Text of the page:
[Jeff Berlin]

I have a small cadre of "go-to" drummers whom I love, admire and hire. There's Charlie, who's an old junior high school buddy - I grew up with him in Ithaca, NY. and watched him hone his craft and attain some lofty goals, such as playing with great bands like Orleans and Samite. He and I have a pretty special bond, so working with him is like family. There's creative space to learn, and experiment, and come up with amazing arrangements with Charlie. And even though he lives outside Vermont, I look for opportunities to work with him. I feel blessed. Then there's Jeff. He's what you might call my local guy. I've played onstage with Jeff, as part of the Bow Thayer band and the Cousins Project, and he knows how to hold it down and while ratcheting it up. There's a swampy thing he does that fits my melancholy songwriting and I spend time with him every year, building tracks for my new songs. I know the wild river at the juncture of his road and that highway that fell into it during Hurricane Irene. We share a kind of isolationist-musician philosophy, that doesn't compromise to impress someone in the music industry. We work at our day jobs proudly, work hard and stay centered on our musical integrity. We don't play stuff we're not into. So when he comes up to the Pepperbox, we indulge in the sheer joy of discovery, and do good shit. He was up this week, and it happened again. 


[JP Lahens]

How did I ever run a recording studio without an intern? His name is John [JP] Lahens, and he comes to me via the Music and Audio Engineering Departments at Lyndon State College, and the networking genius of instructor Tim Mikovitz. JP’s been working at Pepperbox Studio once or twice a week since June, bringing his solid common sense and brain power to many projects, including captioning music video, preparing audio cues for future licensing, building acoustical treatment panels for the studio ceiling, and assisting during recording sessions. For something that initially fell in my lap, this collaboration has far exceeded my expectations! I will be sorry to see him go in the fall, when school starts up again. To check out JP’s music, click here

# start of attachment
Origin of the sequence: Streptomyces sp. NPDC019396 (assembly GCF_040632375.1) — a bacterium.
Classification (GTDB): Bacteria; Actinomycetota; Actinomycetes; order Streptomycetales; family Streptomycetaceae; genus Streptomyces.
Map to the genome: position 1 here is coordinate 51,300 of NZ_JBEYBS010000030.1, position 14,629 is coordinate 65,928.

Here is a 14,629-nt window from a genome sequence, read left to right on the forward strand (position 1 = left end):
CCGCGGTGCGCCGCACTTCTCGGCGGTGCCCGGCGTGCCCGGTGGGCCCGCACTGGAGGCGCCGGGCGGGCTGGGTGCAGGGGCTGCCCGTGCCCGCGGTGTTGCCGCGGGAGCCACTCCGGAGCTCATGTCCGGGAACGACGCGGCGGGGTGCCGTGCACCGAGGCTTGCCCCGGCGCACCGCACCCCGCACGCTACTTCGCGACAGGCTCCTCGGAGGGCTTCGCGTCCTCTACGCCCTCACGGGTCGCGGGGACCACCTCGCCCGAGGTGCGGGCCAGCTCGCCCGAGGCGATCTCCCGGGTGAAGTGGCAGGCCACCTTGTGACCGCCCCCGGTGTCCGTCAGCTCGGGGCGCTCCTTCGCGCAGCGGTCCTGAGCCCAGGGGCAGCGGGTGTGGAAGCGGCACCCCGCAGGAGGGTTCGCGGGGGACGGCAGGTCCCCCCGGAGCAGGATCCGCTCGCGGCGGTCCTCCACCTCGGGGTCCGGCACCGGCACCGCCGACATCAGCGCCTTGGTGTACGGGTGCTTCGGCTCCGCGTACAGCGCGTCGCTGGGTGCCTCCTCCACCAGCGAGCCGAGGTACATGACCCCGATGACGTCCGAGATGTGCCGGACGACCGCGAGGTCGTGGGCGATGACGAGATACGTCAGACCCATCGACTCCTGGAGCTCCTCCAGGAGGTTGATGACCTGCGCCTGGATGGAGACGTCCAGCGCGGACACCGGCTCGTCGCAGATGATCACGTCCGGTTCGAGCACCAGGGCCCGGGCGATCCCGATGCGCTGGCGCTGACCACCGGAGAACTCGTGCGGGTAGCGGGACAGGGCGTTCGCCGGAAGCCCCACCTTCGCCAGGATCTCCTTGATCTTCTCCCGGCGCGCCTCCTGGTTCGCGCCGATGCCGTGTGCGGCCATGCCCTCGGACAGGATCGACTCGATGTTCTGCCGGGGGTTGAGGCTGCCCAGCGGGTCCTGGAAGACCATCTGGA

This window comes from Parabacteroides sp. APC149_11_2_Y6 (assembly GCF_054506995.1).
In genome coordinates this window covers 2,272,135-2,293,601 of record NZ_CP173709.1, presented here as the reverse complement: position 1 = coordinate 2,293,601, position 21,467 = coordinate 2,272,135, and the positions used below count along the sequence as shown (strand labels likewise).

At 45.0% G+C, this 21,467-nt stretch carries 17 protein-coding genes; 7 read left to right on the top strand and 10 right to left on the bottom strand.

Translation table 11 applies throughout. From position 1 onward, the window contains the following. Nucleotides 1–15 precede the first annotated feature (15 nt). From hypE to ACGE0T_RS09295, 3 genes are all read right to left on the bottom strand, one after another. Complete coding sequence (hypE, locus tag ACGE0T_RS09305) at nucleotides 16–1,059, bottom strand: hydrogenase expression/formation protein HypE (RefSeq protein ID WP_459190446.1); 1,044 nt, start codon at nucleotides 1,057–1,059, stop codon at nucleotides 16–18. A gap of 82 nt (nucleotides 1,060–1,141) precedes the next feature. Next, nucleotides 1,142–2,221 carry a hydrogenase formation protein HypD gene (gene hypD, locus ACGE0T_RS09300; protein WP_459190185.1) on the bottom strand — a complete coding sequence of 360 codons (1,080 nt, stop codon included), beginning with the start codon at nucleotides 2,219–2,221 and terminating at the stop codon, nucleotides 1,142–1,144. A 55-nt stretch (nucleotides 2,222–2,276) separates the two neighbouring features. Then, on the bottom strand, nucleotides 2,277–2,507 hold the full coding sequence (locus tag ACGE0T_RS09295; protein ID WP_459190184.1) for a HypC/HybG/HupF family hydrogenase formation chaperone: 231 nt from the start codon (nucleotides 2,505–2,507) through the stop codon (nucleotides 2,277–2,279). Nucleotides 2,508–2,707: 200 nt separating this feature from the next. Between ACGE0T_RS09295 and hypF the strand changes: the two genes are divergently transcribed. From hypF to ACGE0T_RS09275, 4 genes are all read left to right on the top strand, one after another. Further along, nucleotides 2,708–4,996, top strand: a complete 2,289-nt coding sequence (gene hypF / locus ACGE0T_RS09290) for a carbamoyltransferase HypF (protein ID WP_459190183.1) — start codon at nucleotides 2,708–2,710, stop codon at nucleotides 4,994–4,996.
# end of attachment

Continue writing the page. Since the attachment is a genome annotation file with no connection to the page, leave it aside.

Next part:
[steve wentworth/steve wentworth band]

This band came to me with a bunch of rehearsal tapes for me to listen to and said - Can you help us make a record? Of course I said: Yes. And so for the last few months now I've been upgrading some of my systems to prepare for this primarily live recording, with the key goal of improving the functionality of my studio headphone monitoring to accommodate a band of their size [five members].  Truth be told, up to this point, I'd been working around (and basically avoiding) the software "console" that came with my new Apollo interface, purchased last year, thinking I could get away with it as long as I pretended not to notice the latency issues. Well … no. A day of reckoning was inevitable.

I admit my philosophy in the studio has always been similar to the one that keeps me from cleaning the house until company is coming. I don't generally learn the deeper levels of my gear: unless I have to.  Remember … I'm a musician? Recording engineering did not come so naturally as playing a guitar. I've had to work hard and sweat a lot to understand the technical side of music production. 

So it's been an intense period of researching manuals and YouTube videos, mining tech support and throwing in my lot with pre-session trouble-shooting via trial and error. JP and I went through every cable in the studio, moved furniture, took stock of our new stage box ("snake") and generally checked and rechecked ever piece of equipment that might have the propensity to malfunction. I settled in for hours of head-scratching, as I set up the new virtual console to route signal to the Furman headphone distribution boxes. In the end: we did it! Our session with the Steve Wentworth Band went off without too many hitches, and I'm now super excited to be mixing and over-dubbing, and continuing my work with this great bunch of guys: Steve Wentworth, John Doyle, Jimmy Goodwin, Chad Preston and Tom Vinelli. 

[John Doyle]

[Jimmy Goodwin/Chad Preston]

[Tom Vinelli/Pam Doyle/Jimmy Goodwin/John Doyle/Steve Wentworth]

 [Kristina Stykos/Steve Wentworth]


And now for something completely different. I've had the pleasure of starting off 2014 with Doug Perkins back in the studio, recording some new compositions for solo guitar. There's nothing sweeter than a couple of Neumann KM184s and this jazz/grass/celtic/classical styled acoustic master, situated in front of them. He's been incredibly busy with performances throughout the spring and summer, and his chops are on. And for being a guy who carries a chain saw with him everywhere he goes, his hands have the grace of gazelles crossing the Serengeti. 

 [Doug Perkins]


I love Lizzy Mandell, and her musical expression is exquisite. Part sisters separated at birth, part mutual-admiration-society members, we have found more ways than one to have fun and go deep in the studio with Lizzy. She's back with some new songs, and I have my fingers crossed. If I do my job well, we might just come out the other end of this with a new Lizzy Mandell album! But don't let me jinx it. There's a lot of work between here and there. Let's get started. Her song "Desert Song" gave me a chance to stretch my wings as a producer. With the addition of a funked-up drum part from Jeff Berlin, let's see where this whole thing goes! 

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